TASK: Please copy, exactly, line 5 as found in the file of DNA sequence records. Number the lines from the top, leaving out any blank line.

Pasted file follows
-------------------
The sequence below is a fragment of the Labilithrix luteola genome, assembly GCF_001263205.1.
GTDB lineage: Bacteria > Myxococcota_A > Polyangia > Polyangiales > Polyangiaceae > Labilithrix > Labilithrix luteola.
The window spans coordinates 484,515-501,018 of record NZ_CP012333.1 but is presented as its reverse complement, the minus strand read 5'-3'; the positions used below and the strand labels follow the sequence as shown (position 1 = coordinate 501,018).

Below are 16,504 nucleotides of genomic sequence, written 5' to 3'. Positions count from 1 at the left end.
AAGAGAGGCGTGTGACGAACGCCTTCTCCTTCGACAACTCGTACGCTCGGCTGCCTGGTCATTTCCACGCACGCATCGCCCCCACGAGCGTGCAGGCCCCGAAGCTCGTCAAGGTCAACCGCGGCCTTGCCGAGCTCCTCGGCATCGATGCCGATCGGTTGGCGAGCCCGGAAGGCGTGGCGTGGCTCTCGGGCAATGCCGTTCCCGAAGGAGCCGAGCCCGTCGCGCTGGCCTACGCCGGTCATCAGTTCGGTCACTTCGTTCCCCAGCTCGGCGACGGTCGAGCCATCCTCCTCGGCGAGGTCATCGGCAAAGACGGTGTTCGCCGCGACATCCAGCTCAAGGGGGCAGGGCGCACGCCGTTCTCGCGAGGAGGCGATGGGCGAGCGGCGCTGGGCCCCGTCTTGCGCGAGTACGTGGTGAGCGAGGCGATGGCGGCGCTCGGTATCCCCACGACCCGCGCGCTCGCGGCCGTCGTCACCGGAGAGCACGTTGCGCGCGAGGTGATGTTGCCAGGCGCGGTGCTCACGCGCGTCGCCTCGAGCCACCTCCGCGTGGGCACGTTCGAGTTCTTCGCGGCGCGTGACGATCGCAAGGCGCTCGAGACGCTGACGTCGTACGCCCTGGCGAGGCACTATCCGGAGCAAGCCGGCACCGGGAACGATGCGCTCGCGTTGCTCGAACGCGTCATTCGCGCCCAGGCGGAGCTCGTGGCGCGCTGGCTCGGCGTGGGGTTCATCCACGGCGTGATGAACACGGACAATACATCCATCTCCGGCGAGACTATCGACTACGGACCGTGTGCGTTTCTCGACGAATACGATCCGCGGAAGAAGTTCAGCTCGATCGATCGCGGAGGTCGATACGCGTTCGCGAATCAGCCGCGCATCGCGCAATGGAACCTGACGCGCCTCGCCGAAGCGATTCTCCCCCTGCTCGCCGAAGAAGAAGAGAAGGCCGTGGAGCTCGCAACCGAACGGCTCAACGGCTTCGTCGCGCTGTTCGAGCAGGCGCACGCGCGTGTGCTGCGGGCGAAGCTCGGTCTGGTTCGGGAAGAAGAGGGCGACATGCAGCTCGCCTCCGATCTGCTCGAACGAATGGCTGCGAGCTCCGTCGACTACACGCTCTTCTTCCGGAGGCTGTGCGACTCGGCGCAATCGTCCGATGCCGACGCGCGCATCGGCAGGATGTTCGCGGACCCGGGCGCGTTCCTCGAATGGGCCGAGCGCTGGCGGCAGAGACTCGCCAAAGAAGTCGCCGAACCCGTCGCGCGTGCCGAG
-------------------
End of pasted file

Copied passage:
AAGAGAGGCGTGTGACGAACGCCTTCTCCTTCGACAACTCGTACGCTCGGCTGCCTGGTCATTTCCACGCACGCATCGCCCCCACGAGCGTGCAGGCCCCGAAGCTCGTCAAGGTCAACCGCGGCCTTGCCGAGCTCCTCGGCATCGATGCCGATCGGTTGGCGAGCCCGGAAGGCGTGGCGTGGCTCTCGGGCAATGCCGTTCCCGAAGGAGCCGAGCCCGTCGCGCTGGCCTACGCCGGTCATCAGTTCGGTCACTTCGTTCCCCAGCTCGGCGACGGTCGAGCCATCCTCCTCGGCGAGGTCATCGGCAAAGACGGTGTTCGCCGCGACATCCAGCTCAAGGGGGCAGGGCGCACGCCGTTCTCGCGAGGAGGCGATGGGCGAGCGGCGCTGGGCCCCGTCTTGCGCGAGTACGTGGTGAGCGAGGCGATGGCGGCGCTCGGTATCCCCACGACCCGCGCGCTCGCGGCCGTCGTCACCGGAGAGCACGTTGCGCGCGAGGTGATGTTGCCAGGCGCGGTGCTCACGCGCGTCGCCTCGAGCCACCTCCGCGTGGGCACGTTCGAGTTCTTCGCGGCGCGTGACGATCGCAAGGCGCTCGAGACGCTGACGTCGTACGCCCTGGCGAGGCACTATCCGGAGCAAGCCGGCACCGGGAACGATGCGCTCGCGTTGCTCGAACGCGTCATTCGCGCCCAGGCGGAGCTCGTGGCGCGCTGGCTCGGCGTGGGGTTCATCCACGGCGTGATGAACACGGACAATACATCCATCTCCGGCGAGACTATCGACTACGGACCGTGTGCGTTTCTCGACGAATACGATCCGCGGAAGAAGTTCAGCTCGATCGATCGCGGAGGTCGATACGCGTTCGCGAATCAGCCGCGCATCGCGCAATGGAACCTGACGCGCCTCGCCGAAGCGATTCTCCCCCTGCTCGCCGAAGAAGAAGAGAAGGCCGTGGAGCTCGCAACCGAACGGCTCAACGGCTTCGTCGCGCTGTTCGAGCAGGCGCACGCGCGTGTGCTGCGGGCGAAGCTCGGTCTGGTTCGGGAAGAAGAGGGCGACATGCAGCTCGCCTCCGATCTGCTCGAACGAATGGCTGCGAGCTCCGTCGACTACACGCTCTTCTTCCGGAGGCTGTGCGACTCGGCGCAATCGTCCGATGCCGACGCGCGCATCGGCAGGATGTTCGCGGACCCGGGCGCGTTCCTCGAATGGGCCGAGCGCTGGCGGCAGAGACTCGCCAAAGAAGTCGCCGAACCCGTCGCGCGTGCCGAG